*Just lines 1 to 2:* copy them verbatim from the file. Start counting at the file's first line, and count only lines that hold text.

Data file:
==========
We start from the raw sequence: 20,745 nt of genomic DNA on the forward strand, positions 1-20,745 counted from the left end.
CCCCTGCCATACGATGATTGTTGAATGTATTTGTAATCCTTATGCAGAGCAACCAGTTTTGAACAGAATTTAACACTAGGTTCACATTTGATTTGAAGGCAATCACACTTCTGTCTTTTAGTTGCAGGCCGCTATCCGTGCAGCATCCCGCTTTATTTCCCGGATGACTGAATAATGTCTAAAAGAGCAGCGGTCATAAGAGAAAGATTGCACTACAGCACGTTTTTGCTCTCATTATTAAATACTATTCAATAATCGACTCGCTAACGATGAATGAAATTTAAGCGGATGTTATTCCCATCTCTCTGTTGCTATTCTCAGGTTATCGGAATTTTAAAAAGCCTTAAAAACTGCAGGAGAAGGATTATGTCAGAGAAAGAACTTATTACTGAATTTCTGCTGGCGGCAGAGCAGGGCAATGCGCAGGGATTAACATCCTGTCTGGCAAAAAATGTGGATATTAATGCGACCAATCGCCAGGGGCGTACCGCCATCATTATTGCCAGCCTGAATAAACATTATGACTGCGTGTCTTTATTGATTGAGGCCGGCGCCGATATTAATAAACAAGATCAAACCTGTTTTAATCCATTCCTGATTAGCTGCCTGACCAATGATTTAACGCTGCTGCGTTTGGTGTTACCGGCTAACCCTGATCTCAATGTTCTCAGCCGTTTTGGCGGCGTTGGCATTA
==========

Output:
We start from the raw sequence: 20,745 nt of genomic DNA on the forward strand, positions 1-20,745 counted from the left end.
CCCCTGCCATACGATGATTGTTGAATGTATTTGTAATCCTTATGCAGAGCAACCAGTTTTGAACAGAATTTAACACTAGGTTCACATTTGATTTGAAGGCAATCACACTTCTGTCTTTTAGTTGCAGGCCGCTATCCGTGCAGCATCCCGCTTTATTTCCCGGATGACTGAATAATGTCTAAAAGAGCAGCGGTCATAAGAGAAAGATTGCACTACAGCACGTTTTTGCTCTCATTATTAAATACTATTCAATAATCGACTCGCTAACGATGAATGAAATTTAAGCGGATGTTATTCCCATCTCTCTGTTGCTATTCTCAGGTTATCGGAATTTTAAAAAGCCTTAAAAACTGCAGGAGAAGGATTATGTCAGAGAAAGAACTTATTACTGAATTTCTGCTGGCGGCAGAGCAGGGCAATGCGCAGGGATTAACATCCTGTCTGGCAAAAAATGTGGATATTAATGCGACCAATCGCCAGGGGCGTACCGCCATCATTATTGCCAGCCTGAATAAACATTATGACTGCGTGTCTTTATTGATTGAGGCCGGCGCCGATATTAATAAACAAGATCAAACCTGTTTTAATCCATTCCTGATTAGCTGCCTGACCAATGATTTAACGCTGCTGCGTTTGGTGTTACCGGCTAACCCTGATCTCAATGTTCTCAGCCGTTTTGGCGGCGTTGGCATTA